So, let us all take a trip down memory lane. In true, gloomy fashion.
It is January. I return from a wondrous winter break only to get bombarded with the most boring book known to man: the Odyssey. Actually, excuse me Homer, it is an “epic poem.” Poem, schmoem. It was downright terrible. I repeatedly daydreamed in that lit class about things like sweatshirts, televised tennis matches, and wood coasters. Because it was just. That. Boring.
It is February. On top of totally getting the shaft from Varsity tennis, I later discover that JV tennis is really, really hard when you play first singles. Frequent biology tests begin. At 9 o’clock on the 22nd I sit down for the final time to watch a new episode of my beloved. Sixty minutes later I am bawling. Like a baby. “It’s over! It’s over!” This continues for several minutes. I am crying so hard I can hardly breathe. I return to the basement to wallow in my tears and… finish my biology project? Are you kidding me? In this time of distress? On a happier note, I discover Patrick Park’s “Life is a Song,” which I will later decide will be played at my funeral. (Listen to it, please.) At the end of the month, I still have not won a darn tennis match. In fact, I have not won a tennis match in a very long time.
It is March. Biology gets increasingly worse (read: suckier). More of this crap continues.
It is April. I have a wonderful time in Chi-town, only to return home to several hours of (you guessed it!) biology homework. I am beginning to wonder just what the heck is wrong with this biology teacher? As biology tests begin to occur every Monday (not even kidding), I wear down the nerves in my fingers. I experience one night in which I study for at least 12 hours, in the same chair. I do not move. By the end of the night (morning now) I have a strange sensation in one of my left fingers due to heavy-duty pencil wear.
It is May. Even after taking the biology final early in May, I discover that this crap still does not end. I have to dissect a rat? Are you really serious? Of course, I do not touch it, but I still feel disgusting at the end of the day. Major yuck! In happier news, school does finally end, but I can hardly enjoy it, as I am suffering from a bad cold, which (fortunately) does enable me to discover the wonder of House. Gilmore Girls ends, and, although I am not an avid viewer, I appreciate it through the digital disc, and I am terribly sad. What do I watch now?
It is June. The best month of the year. I depart for three weeks. You will really love how I turn this story around, though. At the end of the three weeks, I am so sad. I have had a wonderful time, but I wish that I would have taken up the offer of going for six weeks. I feel deep, deep regret.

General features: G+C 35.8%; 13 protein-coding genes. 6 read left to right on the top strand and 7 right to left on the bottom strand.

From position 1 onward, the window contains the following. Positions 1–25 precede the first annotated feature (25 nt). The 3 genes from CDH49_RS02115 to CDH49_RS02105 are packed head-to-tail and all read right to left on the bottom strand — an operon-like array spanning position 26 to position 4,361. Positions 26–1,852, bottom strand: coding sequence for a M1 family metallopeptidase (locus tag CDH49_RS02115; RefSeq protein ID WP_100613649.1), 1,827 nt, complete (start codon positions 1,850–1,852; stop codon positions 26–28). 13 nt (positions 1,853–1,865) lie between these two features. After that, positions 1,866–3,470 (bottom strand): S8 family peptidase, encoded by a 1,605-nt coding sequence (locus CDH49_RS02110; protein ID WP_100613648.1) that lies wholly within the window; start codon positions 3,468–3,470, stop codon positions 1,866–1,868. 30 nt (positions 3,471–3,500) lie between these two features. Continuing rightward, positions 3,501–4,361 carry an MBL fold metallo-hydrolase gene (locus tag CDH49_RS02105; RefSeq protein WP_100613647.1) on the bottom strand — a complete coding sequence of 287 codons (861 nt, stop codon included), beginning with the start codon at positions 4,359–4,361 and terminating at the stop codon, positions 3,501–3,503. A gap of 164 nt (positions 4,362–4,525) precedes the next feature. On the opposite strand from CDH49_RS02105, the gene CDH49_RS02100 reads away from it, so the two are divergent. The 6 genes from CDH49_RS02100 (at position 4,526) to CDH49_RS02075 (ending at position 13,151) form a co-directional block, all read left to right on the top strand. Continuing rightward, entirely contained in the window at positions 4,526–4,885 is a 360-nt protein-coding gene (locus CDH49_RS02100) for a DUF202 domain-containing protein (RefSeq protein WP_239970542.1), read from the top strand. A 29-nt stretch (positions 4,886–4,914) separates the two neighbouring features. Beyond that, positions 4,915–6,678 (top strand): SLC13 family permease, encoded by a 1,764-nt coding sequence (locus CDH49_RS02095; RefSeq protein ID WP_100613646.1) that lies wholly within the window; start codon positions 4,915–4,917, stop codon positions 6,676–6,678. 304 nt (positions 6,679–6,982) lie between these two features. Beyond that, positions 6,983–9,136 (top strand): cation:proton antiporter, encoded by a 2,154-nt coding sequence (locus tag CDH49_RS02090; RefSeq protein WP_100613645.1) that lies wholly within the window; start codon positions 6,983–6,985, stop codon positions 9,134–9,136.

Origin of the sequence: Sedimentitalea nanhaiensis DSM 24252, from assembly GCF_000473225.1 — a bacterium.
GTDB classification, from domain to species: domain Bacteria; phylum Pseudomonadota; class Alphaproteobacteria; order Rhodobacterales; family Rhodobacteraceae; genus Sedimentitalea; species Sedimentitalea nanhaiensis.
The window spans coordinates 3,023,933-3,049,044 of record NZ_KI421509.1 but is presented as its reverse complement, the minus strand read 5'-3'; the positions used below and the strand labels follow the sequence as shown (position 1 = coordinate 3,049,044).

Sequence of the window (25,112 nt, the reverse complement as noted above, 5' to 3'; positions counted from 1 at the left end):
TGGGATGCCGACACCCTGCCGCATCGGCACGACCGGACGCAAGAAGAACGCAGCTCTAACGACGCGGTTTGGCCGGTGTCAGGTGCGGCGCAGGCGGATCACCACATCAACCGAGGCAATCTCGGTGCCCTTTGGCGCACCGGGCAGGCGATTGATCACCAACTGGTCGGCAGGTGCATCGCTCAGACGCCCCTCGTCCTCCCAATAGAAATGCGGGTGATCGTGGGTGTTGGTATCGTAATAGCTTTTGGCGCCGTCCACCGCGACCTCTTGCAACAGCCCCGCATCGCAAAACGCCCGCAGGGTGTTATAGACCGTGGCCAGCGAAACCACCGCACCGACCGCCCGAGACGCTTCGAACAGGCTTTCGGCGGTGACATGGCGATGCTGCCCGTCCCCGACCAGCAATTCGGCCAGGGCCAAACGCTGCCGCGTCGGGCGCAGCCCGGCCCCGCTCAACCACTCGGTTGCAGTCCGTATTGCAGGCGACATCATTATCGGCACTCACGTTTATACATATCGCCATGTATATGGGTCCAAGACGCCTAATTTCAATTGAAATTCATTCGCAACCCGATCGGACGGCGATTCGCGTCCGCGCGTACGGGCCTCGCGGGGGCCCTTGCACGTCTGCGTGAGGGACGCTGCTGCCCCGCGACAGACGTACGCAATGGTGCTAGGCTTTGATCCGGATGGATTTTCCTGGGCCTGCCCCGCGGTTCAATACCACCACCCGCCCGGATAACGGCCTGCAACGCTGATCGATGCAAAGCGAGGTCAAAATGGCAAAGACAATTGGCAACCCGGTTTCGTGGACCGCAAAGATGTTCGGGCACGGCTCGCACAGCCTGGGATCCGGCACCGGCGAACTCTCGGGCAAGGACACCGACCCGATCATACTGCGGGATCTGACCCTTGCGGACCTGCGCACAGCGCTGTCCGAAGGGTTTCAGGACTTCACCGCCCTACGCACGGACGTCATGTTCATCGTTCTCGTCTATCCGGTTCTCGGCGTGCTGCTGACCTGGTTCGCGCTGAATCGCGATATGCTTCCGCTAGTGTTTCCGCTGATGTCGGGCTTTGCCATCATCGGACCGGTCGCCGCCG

It is July. Sleeping hurts (yes, sleeping) on account of my new exercise routine that has left me sore in every part of the body. Worse, I have to begin my ridiculously boring summer reading books. How to Read Literature Like a Professor comes first. That’s boring—I don’t care what I previously said. Next is King Leopold’s Ghost, which is also boring, but the most interesting of all three.
It is August. After returning home from a sunny week in Florida, I have to start dumb Jane Eyre. Aside from being the most boring, pointless, ridiculously dull novels I have ever read (and I read every stupid page), it is also the longest. Needlessly longest at that. I only get one day to myself, no worries at all, before school starts. Except that I am worrying about school, so really, I have no carefree day.
It is September. I wonder what the heck is up with sophomore year. This stuff is easy. Except that I forget how to do math. Nevertheless, I am praising myself for signing up for regular chemistry. Gossip Girl, Chuck, and America’s Next Top Model begin. Unfortunately, I am not able to keep up with their weekly episodes. (See how I twist good things into bad things?)
It is October. I am really getting buried under a huge pile of depressing books. The Bell Jar to The Lord of the Flies to The Catcher in the Rye. What the heck is up, man? I do however rediscover the wonder of House in all of its multi-season glory.
It is November. I celebrate my birthday, but the reading continues. Now it is Brave New World, although it is the best book of the semester. Thanksgiving comes around. Everything rocks hard (foodwise).
It is December. I begin to watch The OC daily, and I fall in love all over again (although I have never really fallen out of love). I dig into Voltaire with Candide. Saleisha wins America’s Next Top Model? Are you seriously kidding me? Come on, Tyra! I have mostly rediscovered my inner math geek, but the gloom of finals and my failing iPod still worries me. Finals roll around. Not surprisingly (but at the time, very much unsettling), the lit final is the worst. Because who really remembers stuff from that long ago? Christmas break rolls around, as does Christmas and New Year’s Eve. All is well, and I have also rediscovered the pure genius that is Gilmore Girls. I also see quite possibly my favorite movie, Juno. However, all of the festiveness of the holiday season is mercilessly sucked out when I discover that Mischa Barton, my fave, despite her sometimes wooden acting, has been arrested for DUI, drug possession, and some other stuff. Why? Why?!
And so this is why 2007 was a bad, bad year. Don’t worry, I’m not crazy or incredibly depressed—I told you that I would not sugarcoat (although I may have charred or burned or whatever is the opposite of sugarcoat). But that is where all of this changes. I can now turn it around (like I so sneakily did previously) and say that it can only get better. 2008 has to rock in some way or another, although it’s not getting off to too great of a start. Eight hours of drivers ed for four straight days?! Are you kidding me?! Oh, here I go again.
Happy 2008, everyone. Here’s hoping that it rocks hard for you, and also that 2007 didn’t totally mess up your life story.